Fracking isn’t all that promising

As our population grows and our energy sources decrease so comes the time when we feel the need to find more energy – a more recent development globally is that of fracking. fracking is when water, sand and chemicals are blasted through drilled wells in the ground at high pressures in order to fracture (this is where the term ‘fracking’ comes from) the rocks underneath which in turn releases natural gases and in some cases, oil.

This may seem like a perfectly plausible way of obtaining new natural energy, and in some ways it does have it’s positives. It has the ability to create more jobs, the energy bills in the US (where fracking is big) have been substantially reduced and it can also provide sources of energy for long periods of time, but with any damage that is done to our planet it also comes with repercussions.

In 2011, when a fracking well was set up in Blackpool by a company called Cuadrilla, the process was halted due to small earth tremors as a result of fracking. Obviously this is extremely dangerous and, quite frankly, worrying to think about; definitely a good thing that Cuadrilla decided to suspend the process – although who’s to say they won’t give it another go, there is money to be made after all! On top of this man made natural disaster, there is potential that the cancer-causing chemicals that are used in the process could be released into the atmosphere and taint any nearby water reserves. So not only do we get minor earthquakes, it could also potentially cause cancer – fracking isn’t really sounding all that promising if I’m being perfectly honest!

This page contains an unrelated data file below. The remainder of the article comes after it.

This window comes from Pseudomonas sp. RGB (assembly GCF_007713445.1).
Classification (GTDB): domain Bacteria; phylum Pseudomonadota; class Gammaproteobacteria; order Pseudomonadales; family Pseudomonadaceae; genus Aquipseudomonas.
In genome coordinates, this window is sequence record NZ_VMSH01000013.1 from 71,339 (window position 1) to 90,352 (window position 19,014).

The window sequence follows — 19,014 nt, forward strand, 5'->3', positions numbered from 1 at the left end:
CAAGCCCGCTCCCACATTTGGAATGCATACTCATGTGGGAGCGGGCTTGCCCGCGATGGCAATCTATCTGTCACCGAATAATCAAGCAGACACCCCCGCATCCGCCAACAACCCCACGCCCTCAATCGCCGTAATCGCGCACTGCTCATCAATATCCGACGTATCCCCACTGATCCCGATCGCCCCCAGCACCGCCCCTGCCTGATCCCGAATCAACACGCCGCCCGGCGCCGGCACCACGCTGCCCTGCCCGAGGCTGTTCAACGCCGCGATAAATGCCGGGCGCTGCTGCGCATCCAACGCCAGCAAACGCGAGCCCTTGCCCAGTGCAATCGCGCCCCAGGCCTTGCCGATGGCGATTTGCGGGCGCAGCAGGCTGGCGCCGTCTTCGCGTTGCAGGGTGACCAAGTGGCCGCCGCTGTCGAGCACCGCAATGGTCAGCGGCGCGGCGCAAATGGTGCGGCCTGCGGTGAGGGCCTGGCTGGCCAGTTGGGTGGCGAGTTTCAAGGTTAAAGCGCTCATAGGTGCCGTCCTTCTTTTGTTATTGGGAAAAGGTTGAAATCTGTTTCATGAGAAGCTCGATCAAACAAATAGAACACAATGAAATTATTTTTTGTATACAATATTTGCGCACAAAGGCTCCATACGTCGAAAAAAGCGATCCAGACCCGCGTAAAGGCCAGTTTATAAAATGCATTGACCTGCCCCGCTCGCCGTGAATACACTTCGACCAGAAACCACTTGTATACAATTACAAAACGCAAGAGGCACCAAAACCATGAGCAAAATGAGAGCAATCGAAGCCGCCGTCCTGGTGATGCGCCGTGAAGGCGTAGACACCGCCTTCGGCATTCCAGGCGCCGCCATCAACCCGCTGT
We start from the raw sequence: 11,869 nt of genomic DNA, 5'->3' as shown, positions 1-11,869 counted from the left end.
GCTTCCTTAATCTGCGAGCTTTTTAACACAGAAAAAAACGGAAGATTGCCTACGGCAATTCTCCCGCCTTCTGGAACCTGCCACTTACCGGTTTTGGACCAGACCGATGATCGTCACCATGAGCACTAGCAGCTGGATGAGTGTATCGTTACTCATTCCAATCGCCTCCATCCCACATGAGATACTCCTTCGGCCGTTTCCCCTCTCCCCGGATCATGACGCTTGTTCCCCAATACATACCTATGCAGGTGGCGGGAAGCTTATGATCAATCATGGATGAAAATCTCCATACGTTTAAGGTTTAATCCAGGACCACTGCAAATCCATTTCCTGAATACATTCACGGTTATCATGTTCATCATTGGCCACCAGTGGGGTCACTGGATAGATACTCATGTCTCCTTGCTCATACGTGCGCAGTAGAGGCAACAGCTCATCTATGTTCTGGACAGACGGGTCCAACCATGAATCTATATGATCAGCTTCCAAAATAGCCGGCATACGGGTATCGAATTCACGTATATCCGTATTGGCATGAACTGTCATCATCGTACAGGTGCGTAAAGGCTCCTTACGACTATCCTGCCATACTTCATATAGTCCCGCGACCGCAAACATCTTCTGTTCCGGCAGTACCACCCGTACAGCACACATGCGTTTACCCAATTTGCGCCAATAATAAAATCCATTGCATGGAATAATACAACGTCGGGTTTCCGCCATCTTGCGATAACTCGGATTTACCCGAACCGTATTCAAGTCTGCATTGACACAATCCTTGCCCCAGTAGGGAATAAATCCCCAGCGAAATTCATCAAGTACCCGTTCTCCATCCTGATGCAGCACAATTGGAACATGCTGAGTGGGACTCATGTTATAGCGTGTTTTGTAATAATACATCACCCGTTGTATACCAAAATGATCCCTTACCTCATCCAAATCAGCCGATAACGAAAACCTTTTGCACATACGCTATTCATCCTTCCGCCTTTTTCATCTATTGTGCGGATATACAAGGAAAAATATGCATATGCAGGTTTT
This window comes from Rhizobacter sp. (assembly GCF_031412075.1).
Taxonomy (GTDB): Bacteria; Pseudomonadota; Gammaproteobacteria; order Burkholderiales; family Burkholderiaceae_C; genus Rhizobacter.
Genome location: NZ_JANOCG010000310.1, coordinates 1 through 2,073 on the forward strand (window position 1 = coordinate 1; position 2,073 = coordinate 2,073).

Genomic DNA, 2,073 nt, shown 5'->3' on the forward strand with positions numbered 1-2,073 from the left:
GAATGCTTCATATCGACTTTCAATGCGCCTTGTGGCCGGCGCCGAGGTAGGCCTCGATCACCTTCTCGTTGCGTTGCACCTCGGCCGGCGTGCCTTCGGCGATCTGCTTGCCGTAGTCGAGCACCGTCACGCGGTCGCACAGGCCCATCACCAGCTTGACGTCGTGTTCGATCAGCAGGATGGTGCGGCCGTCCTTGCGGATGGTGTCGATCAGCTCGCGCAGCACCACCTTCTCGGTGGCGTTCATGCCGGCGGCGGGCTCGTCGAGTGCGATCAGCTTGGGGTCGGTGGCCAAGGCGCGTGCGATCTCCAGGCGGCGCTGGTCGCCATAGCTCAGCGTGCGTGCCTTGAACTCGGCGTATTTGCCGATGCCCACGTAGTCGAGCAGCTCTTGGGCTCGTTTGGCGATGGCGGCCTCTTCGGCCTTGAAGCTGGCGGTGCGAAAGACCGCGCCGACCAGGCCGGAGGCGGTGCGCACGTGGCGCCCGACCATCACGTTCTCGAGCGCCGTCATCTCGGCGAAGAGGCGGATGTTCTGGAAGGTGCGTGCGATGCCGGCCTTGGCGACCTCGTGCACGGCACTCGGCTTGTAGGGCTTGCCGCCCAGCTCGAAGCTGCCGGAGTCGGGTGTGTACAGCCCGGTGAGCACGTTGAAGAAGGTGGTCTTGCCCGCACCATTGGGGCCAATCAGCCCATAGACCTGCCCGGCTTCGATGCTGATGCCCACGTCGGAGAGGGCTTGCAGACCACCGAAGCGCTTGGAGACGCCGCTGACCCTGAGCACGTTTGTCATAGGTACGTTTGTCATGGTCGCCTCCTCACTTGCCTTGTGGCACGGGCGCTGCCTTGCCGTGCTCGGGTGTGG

Reports from a woman in North Texas, who lived close to drilling sites claimed she experienced nosebleeds, nausea and headaches when the drilling began. On top of this, a  town named Barnhart in Texas claimed that the fracking was the reason that their town ran out of water. The question we have to ask ourselves here is obvious, are cheap oil and gas prices and more jobs worth the health and potentially lives of some of the human population?

Speaking to a friend of mine, Reece Thornley, who has a degree in wildlife and conservation biology and who has always been an activist for environmental welfare; I wanted to know how his peaceful protest in the Lancashire fracking project had been received by both the company Cuadrilla and the police, he claimed:

“I myself have been victim of excessive police force when I was arrested by 2 police officers for refusing to give up my lawful right to peacefully protest in the central reservation of the road. As a result, I was dragged off the road in front of oncoming lorries  by force, where I was then shoved into a thorny hedge with my whole body and face pressed into vegetation cutting into my arms and cheeks, where one exclaimed ‘that will fucking teach you for not doing as your told you cunt’. When I pushed back because they were hurting me, they dragged me to the floor and double locked my arms using an illegal pressure point on my hand before kneeing me in my back to make me fall to the ground where they then pushed my face into the ground. All the time my fellow protesters, or protectors as they prefer to be called, screamed blue murder! They then had to ask their superior officer what offence I had committed (because I had done nothing wrong), to which I was done for with ‘obstruction of the highway’, spent hours in a squalid cell, an charged due to appear in court on may the 5th.”

Shocking to think that someone could be a victim of police brutality, simply for peacefully attempting to stop not only environmental damage, but also a potentially life threatening way of sourcing new energy. If you want to read the rest of Reece’s report, here it is: fracking-for-Georgia and as usual any relevant links I have found that may be of interest:


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